The sources of bias for growth monitoring data in addition to the general biases mentioned above for data collected in health facilities, were described in the previous review . Several papers have documented the discrepancy between estimates of child malnutrition derived from clinic-based nutrition surveillance and those derived from national surveys [81, 83–86].
Sentinel clinics can be chosen at sites because they are typical of a livelihood zone, or because the communities are vulnerable, and then resources are directed at these key clinics to strengthen the processes of data collection and analysis. For example ACF collected data from specific clinics in Somalia and ensured that they received extra resources to ensure a high quality growth monitoring programme [82, p. 29]. In Mozambique, data are collected at one clinic per district, all located in district capitals. This selection was based on practical considerations, since compared with more remote clinics, district capital health clinics are better staffed and equipped and therefore have a better chance of being able to sustain the surveillance system . In Malawi, five clinics were selected within each district, and in addition to anthropometric data, data on food security, morbidity and water and sanitation were collected each month from 10 of the 70 households sampled once a year from each clinic . In Karamoja, Uganda, 15 new centres were established where there were gaps in data sources .
Secondary data: anthropometry data collected in the community
There are several ways that anthropometry data are collected through health systems in the community including: community-based growth monitoring, such as in Bangladesh [82, p. 9]; screening children for referral to feeding programmes, such as in Chad , in Maharashtra in India , and in Haiti ; and screening children for malnutrition incorporated into Child Health Days as one of a package of activities, such as in some districts of Ethiopia in the Extended Outreach System .
The advantages and disadvantages of using these data for nutrition surveillance were described in the previous review . The further advantages are that if coverage is good and selection bias low the data can provide useful information on trends in prevalence of acute malnutrition and, when disaggregated by gender, age and geographical area, the data can provide useful information on which groups are most vulnerable.
Combination of methods
Surveys that provide representative data and reliable estimates are expensive, and repeated surveys more so. Consequently, one approach to surveillance involves undertaking surveys only in areas that have been identified as experiencing deterioration in nutritional status or food security by another method, such as monitoring admissions to feeding programmes or data from community sentinel sites. This approach was proposed by Pelletier and Msukwa  who recognised that data being collected for surveillance mainly from growth monitoring and national sample surveys were not sufficient for certain types of planning decisions. They suggested that future surveillance systems should build local capacity to undertake ad hoc investigations, which would support analyses based on existing data. This is the current approach to surveillance in Ethiopia [28, 94] and it replaced the formal surveillance system run by Save the Children which was based on annual cross-sectional cluster surveys with quarterly longitudinal follow-up of children . When using a combination of methods for surveillance, the prevalence rates derived from the ad hoc surveys are representative only of children in the badly affected areas and cannot be generalised.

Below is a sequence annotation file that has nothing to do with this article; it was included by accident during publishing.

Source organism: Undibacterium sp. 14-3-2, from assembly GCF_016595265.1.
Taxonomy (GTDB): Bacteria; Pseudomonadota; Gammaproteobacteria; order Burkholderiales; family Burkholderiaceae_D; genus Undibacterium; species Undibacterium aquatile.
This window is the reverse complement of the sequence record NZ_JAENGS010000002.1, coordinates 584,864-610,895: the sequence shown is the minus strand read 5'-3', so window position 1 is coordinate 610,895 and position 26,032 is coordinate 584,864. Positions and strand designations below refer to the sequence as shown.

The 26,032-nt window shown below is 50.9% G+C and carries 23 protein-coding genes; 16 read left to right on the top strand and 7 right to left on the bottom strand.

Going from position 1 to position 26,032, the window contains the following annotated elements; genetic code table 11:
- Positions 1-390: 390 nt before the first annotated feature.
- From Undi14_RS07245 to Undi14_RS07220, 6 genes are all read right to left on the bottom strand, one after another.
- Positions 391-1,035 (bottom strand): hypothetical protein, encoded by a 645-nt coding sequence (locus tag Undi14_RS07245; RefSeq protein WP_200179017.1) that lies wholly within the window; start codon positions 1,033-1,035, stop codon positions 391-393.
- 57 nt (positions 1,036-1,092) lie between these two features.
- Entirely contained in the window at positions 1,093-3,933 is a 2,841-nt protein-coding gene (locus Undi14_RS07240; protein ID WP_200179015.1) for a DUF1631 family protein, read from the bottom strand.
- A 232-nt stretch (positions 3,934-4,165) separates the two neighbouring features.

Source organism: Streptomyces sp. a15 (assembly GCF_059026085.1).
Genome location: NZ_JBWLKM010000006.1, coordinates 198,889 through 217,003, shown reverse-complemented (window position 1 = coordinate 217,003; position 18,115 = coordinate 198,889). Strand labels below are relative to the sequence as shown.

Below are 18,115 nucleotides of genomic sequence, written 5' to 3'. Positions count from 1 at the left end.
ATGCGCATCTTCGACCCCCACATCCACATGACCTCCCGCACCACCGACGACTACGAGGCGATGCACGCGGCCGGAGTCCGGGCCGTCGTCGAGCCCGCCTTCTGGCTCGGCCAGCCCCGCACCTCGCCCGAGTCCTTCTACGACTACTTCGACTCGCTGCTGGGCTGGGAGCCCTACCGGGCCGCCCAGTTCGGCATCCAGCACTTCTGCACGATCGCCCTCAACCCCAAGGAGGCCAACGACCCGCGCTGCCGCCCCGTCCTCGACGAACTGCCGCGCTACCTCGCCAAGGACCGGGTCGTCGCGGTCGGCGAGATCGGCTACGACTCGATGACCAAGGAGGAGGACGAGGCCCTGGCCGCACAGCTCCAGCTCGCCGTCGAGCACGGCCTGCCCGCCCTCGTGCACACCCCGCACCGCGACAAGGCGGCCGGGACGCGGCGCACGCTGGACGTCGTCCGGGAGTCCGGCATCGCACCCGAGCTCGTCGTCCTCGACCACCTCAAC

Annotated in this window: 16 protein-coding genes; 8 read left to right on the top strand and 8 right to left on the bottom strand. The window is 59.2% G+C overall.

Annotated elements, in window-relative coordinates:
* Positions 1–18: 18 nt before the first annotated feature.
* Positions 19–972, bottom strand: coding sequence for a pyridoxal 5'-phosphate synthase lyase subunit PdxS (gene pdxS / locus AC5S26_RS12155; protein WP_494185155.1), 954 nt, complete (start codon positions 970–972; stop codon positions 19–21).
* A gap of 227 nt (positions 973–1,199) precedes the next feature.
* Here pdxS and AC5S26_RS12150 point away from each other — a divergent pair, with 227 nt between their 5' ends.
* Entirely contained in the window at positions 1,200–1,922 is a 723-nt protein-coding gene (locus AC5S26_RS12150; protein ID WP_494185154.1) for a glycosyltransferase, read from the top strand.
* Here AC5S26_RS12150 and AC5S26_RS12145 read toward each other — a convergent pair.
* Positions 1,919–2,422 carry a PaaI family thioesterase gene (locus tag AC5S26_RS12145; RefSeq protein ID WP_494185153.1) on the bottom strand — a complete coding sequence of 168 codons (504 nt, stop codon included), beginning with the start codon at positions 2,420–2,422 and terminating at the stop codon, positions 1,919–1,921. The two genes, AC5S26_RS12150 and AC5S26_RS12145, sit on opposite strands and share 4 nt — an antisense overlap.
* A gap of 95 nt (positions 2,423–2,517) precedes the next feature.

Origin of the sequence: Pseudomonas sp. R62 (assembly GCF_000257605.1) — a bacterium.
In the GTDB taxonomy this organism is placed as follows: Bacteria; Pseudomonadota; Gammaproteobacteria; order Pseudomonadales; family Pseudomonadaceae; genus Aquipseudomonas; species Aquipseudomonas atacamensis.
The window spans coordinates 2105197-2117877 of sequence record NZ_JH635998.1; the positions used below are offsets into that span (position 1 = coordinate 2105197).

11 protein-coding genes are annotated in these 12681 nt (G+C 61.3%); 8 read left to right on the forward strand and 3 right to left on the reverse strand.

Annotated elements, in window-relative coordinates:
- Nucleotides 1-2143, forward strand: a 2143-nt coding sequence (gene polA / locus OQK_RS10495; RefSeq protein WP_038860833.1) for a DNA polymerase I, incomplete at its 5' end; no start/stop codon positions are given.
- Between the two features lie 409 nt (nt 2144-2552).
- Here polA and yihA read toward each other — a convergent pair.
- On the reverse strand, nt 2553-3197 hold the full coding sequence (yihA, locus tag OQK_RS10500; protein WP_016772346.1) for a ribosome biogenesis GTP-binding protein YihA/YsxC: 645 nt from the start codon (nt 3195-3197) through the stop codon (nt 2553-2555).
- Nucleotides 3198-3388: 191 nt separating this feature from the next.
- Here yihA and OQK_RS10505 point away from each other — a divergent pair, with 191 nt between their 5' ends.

Considerations when choosing a strategy and methods for data collection
The approaches applied to nutrition surveillance were outlined above. This section discusses the application of these approaches for surveillance, taking context and objectives into account. The main issues are related either to the design, meaning the general strategy adopted, or to the methods, meaning the specific data collected and the choice of techniques for doing so.
The ultimate use of the information is what determines the optimum strategy and methods for surveillance. For example, to monitor progress towards targets, the need is for accurate and precise estimates of prevalence, while for timely warning of a nutritional problem the ability to detect a trend is more important than the accuracy of the absolute values. At the end of this section, the best combinations of strategy and methods are described for what are arguably the three most common objectives of surveillance, bearing in mind that surveillance systems often aim to serve more than one purpose.